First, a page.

Saying Goodbye To Toppers + Winter Update

After my super positive year-end post, I guess it was inevitable that 2019 would start out terribly, right?

A couple of days before I headed to Temecula, California, for my first assignment of the year, Oh So started to seem not like himself. I had only been able to hack because of snow, and he just seemed pretty slow. I actually had to kick him along, which is not like him.

I decided to call the vet on the day I left for California because he was sitting listlessly in the stall, and he ended up having a fever and couldn’t lower his head and neck, which was quite scary.

Since I had to get on a plane, we decided to treat him with Banamine and doxycycline because the vet could only assume tick fever. I found that to be a little strange considering it was January, but she said they see spikes in it this time of year. There have been a few horses in the barn who’ve had vague symptoms like his, and that seems to be the go-to diagnosis, but I wasn’t going to accept that as an answer.

He didn’t get any better while I was gone, so I decided to take him to his regular vet at Morven on Tuesday when I got back. No fever, but still wouldn’t put his head and neck down. He hadn’t lost his appetite, which was good though.

Her first inclination was to X-ray the neck, so we did, and discovered “moderate to severe” arthritis in his neck near the withers, but nothing broken. I guess I’m glad I know that now so we can treat him, but he’s certainly never shown my any signs of pain in that area.

Next we ultrasounded his chest to rule out pneumonia since he did have some minor nasal discharge, but only when eating.

His lungs were good, and the vet was about to send me home with more doxy, but I just refused to believe that neck arthritis would suddenly cause him to not be able to lower his head.

Thankfully our regular lameness vet who knows him from over the years came in to consult on the neck X-rays and started palpating his jaw area. He was quite sensitive near his glands, so we did a scope and saw that his gutteral pouches were swollen and had mucus on them.

There was worry that it could be strangles due to the clinical signs, but he’s been vaccinated so the likelihood was low. They sent a sample off for a culture, which came back negative a couple of days later, but it took more than a week for the other one to come back and determine if we needed to change antibiotics, which was extremely frustrating, since I saw no improvement in his attitude or ability to lower his head.

We got the results back last Tuesday and decided to switch to SMZs, and now we’re still waiting for improvement. I cannot believe this has been dragging on for nearly three weeks with little to no improvement. He’s unable to put his head down to graze, and I haven’t been able to ride. I’ve not been given a name for the condition other than an infection of the gutteral pouches due to two kinds of bacteria, one that responded to doxy on the culture and one that responded to SMZs.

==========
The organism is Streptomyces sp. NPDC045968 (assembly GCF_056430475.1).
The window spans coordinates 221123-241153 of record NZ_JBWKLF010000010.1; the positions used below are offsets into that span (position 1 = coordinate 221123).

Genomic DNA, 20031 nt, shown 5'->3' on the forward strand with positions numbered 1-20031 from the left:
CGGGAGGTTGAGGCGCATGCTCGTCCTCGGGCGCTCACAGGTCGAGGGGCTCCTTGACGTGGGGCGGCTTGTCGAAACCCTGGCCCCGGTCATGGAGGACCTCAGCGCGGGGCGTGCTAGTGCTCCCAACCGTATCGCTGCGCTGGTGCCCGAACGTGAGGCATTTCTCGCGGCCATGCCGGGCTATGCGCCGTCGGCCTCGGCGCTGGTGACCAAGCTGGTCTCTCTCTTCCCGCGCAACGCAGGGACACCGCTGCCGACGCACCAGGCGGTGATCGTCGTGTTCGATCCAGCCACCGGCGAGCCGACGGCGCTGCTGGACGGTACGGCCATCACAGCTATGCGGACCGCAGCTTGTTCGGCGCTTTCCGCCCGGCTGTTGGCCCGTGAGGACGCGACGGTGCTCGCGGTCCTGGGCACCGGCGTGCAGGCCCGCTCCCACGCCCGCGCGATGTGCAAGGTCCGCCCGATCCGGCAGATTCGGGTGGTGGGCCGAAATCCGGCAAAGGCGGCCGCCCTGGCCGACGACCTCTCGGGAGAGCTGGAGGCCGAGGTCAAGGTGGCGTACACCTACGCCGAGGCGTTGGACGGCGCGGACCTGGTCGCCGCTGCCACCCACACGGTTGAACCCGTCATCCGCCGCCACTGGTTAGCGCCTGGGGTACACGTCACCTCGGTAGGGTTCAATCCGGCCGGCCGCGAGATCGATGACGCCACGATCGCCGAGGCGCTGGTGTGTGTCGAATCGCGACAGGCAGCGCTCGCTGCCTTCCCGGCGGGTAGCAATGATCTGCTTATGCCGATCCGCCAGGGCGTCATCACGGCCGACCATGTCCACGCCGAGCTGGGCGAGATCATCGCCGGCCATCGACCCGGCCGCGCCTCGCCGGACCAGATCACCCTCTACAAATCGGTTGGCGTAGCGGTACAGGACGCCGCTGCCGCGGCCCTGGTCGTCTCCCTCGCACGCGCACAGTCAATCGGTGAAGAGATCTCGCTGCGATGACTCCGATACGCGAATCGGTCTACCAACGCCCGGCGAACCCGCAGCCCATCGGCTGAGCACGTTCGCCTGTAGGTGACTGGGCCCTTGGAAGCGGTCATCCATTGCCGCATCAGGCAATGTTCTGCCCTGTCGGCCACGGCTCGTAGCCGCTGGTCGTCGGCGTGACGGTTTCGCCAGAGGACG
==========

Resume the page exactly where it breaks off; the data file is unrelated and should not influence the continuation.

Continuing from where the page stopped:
I’m more than $2000 in right now, and he’s going to have to go back for another scope at some point, and then maybe we can start thinking about injecting the neck and probably the SI joint as I’d expected for his yearly checkup in March.

This has been a complete nightmare. I know it’s only been three weeks, but it feels like an eternity.

To add to that, no sooner had I been at the show in California on Friday for an hour when my parents called and told me Toppers was choking and nothing could be done. They made the decision to euthanize him at age 28. He’d had a choking episode in December that required a trip to the clinic to unblock, and after that, we were told he would be at risk for another episode due to possible scar tissue on the esophagus and his lack of a few teeth that had been removed earlier last year. I thought we had a pretty good handle on it by changing up the way we fed him, but it wasn’t enough.

We’ve had Toppers since I was 11. 21 years. I can’t remember a time in my life when he wasn’t there, and now he’s not, and I wasn’t able to say goodbye. It was just not the way I wanted to start out 2019, and wasn’t expected so soon after having to put Sam down last year.

So, needless to say, it’s been a bit of a depressing month so far. I’m headed to Florida on Thursday for work, but I’m feeling a little nervous leaving Oh So while he’s still not right. He turns 19 tomorrow, and this is not how I envisioned his birthday celebration.

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Introducing The French Bear and some random updates

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It took more than two months to find him, but I’m excited to introduce everyone to The French Bear, or “Bear”, my new project horse.

Lisa found him for me via Diana McClure of DMC Carousel Racing Stables in Berryville, Va.

Bear is a 2010 bay Thoroughbred gelding (Gators N Bears–Femme De Diable, Devil His Due). He raced 16 times this year and was about to race again when Diana convinced his owner to sell him.

According to Diana, who also broke him, Bear tried very hard on the track, but his best wasn’t good enough. He never won, but he did get several thirds and won about $16,000.

I brought him home last Wednesday and Oh So was immediately jealous, of course!